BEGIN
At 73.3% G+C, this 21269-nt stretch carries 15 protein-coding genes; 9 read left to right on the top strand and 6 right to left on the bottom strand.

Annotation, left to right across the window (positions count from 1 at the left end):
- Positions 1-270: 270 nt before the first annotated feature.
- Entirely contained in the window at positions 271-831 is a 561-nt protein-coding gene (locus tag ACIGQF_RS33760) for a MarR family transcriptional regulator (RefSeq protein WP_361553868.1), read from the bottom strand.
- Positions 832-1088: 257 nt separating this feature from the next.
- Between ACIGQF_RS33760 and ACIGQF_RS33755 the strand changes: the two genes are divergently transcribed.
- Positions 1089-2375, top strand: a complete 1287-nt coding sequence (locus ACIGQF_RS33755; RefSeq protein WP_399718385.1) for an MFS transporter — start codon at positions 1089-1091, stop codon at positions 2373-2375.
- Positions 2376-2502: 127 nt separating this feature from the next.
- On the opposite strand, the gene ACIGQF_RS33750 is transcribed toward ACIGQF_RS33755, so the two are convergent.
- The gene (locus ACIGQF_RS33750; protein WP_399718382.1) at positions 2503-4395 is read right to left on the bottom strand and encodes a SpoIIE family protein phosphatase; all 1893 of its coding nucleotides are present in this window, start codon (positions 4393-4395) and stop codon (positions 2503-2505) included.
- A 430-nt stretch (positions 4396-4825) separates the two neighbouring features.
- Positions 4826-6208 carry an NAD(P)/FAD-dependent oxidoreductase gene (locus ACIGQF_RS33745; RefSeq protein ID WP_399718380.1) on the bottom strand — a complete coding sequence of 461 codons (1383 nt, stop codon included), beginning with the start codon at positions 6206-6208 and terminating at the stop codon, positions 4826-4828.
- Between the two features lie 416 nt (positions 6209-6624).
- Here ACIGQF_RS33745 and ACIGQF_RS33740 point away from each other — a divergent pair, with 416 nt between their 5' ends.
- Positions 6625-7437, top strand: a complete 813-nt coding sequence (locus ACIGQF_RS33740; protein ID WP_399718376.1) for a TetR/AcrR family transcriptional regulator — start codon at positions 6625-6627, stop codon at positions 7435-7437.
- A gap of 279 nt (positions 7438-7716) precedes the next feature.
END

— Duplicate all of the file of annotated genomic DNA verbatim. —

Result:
At 73.3% G+C, this 21269-nt stretch carries 15 protein-coding genes; 9 read left to right on the top strand and 6 right to left on the bottom strand.

Annotation, left to right across the window (positions count from 1 at the left end):
- Positions 1-270: 270 nt before the first annotated feature.
- Entirely contained in the window at positions 271-831 is a 561-nt protein-coding gene (locus tag ACIGQF_RS33760) for a MarR family transcriptional regulator (RefSeq protein WP_361553868.1), read from the bottom strand.
- Positions 832-1088: 257 nt separating this feature from the next.
- Between ACIGQF_RS33760 and ACIGQF_RS33755 the strand changes: the two genes are divergently transcribed.
- Positions 1089-2375, top strand: a complete 1287-nt coding sequence (locus ACIGQF_RS33755; RefSeq protein WP_399718385.1) for an MFS transporter — start codon at positions 1089-1091, stop codon at positions 2373-2375.
- Positions 2376-2502: 127 nt separating this feature from the next.
- On the opposite strand, the gene ACIGQF_RS33750 is transcribed toward ACIGQF_RS33755, so the two are convergent.
- The gene (locus ACIGQF_RS33750; protein WP_399718382.1) at positions 2503-4395 is read right to left on the bottom strand and encodes a SpoIIE family protein phosphatase; all 1893 of its coding nucleotides are present in this window, start codon (positions 4393-4395) and stop codon (positions 2503-2505) included.
- A 430-nt stretch (positions 4396-4825) separates the two neighbouring features.
- Positions 4826-6208 carry an NAD(P)/FAD-dependent oxidoreductase gene (locus ACIGQF_RS33745; RefSeq protein ID WP_399718380.1) on the bottom strand — a complete coding sequence of 461 codons (1383 nt, stop codon included), beginning with the start codon at positions 6206-6208 and terminating at the stop codon, positions 4826-4828.
- Between the two features lie 416 nt (positions 6209-6624).
- Here ACIGQF_RS33745 and ACIGQF_RS33740 point away from each other — a divergent pair, with 416 nt between their 5' ends.
- Positions 6625-7437, top strand: a complete 813-nt coding sequence (locus ACIGQF_RS33740; protein ID WP_399718376.1) for a TetR/AcrR family transcriptional regulator — start codon at positions 6625-6627, stop codon at positions 7435-7437.
- A gap of 279 nt (positions 7438-7716) precedes the next feature.